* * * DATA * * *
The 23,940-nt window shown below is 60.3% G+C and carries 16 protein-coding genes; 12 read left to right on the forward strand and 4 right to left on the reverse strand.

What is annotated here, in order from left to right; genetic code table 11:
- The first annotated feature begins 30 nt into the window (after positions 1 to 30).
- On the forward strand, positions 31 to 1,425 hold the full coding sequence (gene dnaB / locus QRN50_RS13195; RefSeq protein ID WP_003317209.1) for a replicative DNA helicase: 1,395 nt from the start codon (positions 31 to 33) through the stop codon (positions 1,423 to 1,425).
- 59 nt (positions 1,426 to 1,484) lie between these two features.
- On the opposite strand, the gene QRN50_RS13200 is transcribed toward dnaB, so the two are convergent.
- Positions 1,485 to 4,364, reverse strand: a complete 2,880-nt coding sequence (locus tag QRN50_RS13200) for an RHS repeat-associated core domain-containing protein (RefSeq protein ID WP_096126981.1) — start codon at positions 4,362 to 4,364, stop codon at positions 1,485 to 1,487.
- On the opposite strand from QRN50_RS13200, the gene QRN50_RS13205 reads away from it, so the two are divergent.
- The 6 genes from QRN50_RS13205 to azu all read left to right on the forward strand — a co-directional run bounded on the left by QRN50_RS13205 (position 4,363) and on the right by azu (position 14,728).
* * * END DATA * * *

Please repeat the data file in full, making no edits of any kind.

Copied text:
The 23,940-nt window shown below is 60.3% G+C and carries 16 protein-coding genes; 12 read left to right on the forward strand and 4 right to left on the reverse strand.

What is annotated here, in order from left to right; genetic code table 11:
- The first annotated feature begins 30 nt into the window (after positions 1 to 30).
- On the forward strand, positions 31 to 1,425 hold the full coding sequence (gene dnaB / locus QRN50_RS13195; RefSeq protein ID WP_003317209.1) for a replicative DNA helicase: 1,395 nt from the start codon (positions 31 to 33) through the stop codon (positions 1,423 to 1,425).
- 59 nt (positions 1,426 to 1,484) lie between these two features.
- On the opposite strand, the gene QRN50_RS13200 is transcribed toward dnaB, so the two are convergent.
- Positions 1,485 to 4,364, reverse strand: a complete 2,880-nt coding sequence (locus tag QRN50_RS13200) for an RHS repeat-associated core domain-containing protein (RefSeq protein ID WP_096126981.1) — start codon at positions 4,362 to 4,364, stop codon at positions 1,485 to 1,487.
- On the opposite strand from QRN50_RS13200, the gene QRN50_RS13205 reads away from it, so the two are divergent.
- The 6 genes from QRN50_RS13205 to azu all read left to right on the forward strand — a co-directional run bounded on the left by QRN50_RS13205 (position 4,363) and on the right by azu (position 14,728).